By UNC Media Hub/ Story: Zoe Schaver

Chapel Hill, N.C. — A child’s red bike sits near the entryway of the clean, nondescript apartment. The TV silently plays an Arabic-language soap opera. More than a dozen pairs of shoes are left in a pile outside the sliding door that leads to the sprawling green lawns of the apartment complex.

A family of eight lives here, but Zeed Alzoubi, Zeed’s wife and his youngest son are the only ones home. The Alzoubis’ other five boys, ages ranging from 9 to 18, are at school for the day. Zeed’s wife is caring for their 4-year-old, who isn’t in school yet.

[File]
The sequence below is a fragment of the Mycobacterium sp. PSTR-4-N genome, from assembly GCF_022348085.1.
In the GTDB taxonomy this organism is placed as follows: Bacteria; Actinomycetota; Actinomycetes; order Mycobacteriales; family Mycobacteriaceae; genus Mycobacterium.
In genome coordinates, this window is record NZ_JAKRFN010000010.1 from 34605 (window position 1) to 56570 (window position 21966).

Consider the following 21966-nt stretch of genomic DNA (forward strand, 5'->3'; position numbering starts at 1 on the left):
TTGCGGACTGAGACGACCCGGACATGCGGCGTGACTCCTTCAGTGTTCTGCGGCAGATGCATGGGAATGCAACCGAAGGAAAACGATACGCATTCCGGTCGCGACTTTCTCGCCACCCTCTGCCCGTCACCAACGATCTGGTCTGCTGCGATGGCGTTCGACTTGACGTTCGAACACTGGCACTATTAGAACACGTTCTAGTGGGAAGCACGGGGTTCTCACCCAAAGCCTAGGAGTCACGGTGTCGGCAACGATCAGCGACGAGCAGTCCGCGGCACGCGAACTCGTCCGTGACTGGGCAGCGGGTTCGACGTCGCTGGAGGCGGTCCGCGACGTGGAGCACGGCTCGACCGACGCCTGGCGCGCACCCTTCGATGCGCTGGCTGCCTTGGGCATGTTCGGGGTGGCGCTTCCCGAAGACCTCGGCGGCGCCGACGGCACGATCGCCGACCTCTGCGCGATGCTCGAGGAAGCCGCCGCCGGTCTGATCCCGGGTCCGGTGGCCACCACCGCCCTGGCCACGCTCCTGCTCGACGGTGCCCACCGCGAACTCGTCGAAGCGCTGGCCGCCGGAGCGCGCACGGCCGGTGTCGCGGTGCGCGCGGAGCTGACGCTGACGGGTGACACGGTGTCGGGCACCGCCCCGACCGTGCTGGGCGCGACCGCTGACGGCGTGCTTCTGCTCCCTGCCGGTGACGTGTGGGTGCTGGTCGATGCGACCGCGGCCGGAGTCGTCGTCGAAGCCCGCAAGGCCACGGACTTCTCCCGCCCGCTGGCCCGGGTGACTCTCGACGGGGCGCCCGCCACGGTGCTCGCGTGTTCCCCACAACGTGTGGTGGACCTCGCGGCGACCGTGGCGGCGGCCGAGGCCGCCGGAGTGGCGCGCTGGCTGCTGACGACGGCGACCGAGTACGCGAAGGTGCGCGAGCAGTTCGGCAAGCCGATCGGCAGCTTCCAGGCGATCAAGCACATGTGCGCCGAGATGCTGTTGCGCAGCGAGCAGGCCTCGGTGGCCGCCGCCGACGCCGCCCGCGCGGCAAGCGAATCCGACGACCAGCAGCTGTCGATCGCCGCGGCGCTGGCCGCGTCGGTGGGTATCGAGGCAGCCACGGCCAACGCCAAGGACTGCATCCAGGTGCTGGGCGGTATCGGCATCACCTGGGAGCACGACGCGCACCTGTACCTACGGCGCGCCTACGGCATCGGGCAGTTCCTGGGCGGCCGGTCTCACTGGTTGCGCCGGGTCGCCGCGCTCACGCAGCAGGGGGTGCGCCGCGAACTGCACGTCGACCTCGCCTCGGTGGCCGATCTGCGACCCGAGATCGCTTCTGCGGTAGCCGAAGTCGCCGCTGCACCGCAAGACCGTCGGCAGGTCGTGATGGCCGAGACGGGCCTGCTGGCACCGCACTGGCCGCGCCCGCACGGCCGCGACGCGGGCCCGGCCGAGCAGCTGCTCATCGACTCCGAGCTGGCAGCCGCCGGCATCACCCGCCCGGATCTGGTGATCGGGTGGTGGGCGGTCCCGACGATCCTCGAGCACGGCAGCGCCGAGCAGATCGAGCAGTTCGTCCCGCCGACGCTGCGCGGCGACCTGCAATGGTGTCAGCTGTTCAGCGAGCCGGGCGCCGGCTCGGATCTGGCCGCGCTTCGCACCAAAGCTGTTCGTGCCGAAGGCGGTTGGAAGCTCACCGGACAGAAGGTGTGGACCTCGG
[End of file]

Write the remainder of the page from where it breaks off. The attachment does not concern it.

The Alzoubis immigrated to the United States as refugees from Syria in September after enduring years where Zeed struggled to put food on the table and keep his family safe.

“It was like being in boiling water for years and then being plucked right out,” Zeed said.

The Alzoubis’ apartment has been paid for since September by World Relief, an international nonprofit organization that works to resettle refugees.

Emily Montes, a UNC-Chapel Hill senior and case management and refugee health intern for World Relief, has been volunteering in the Alzoubis’ home since September.

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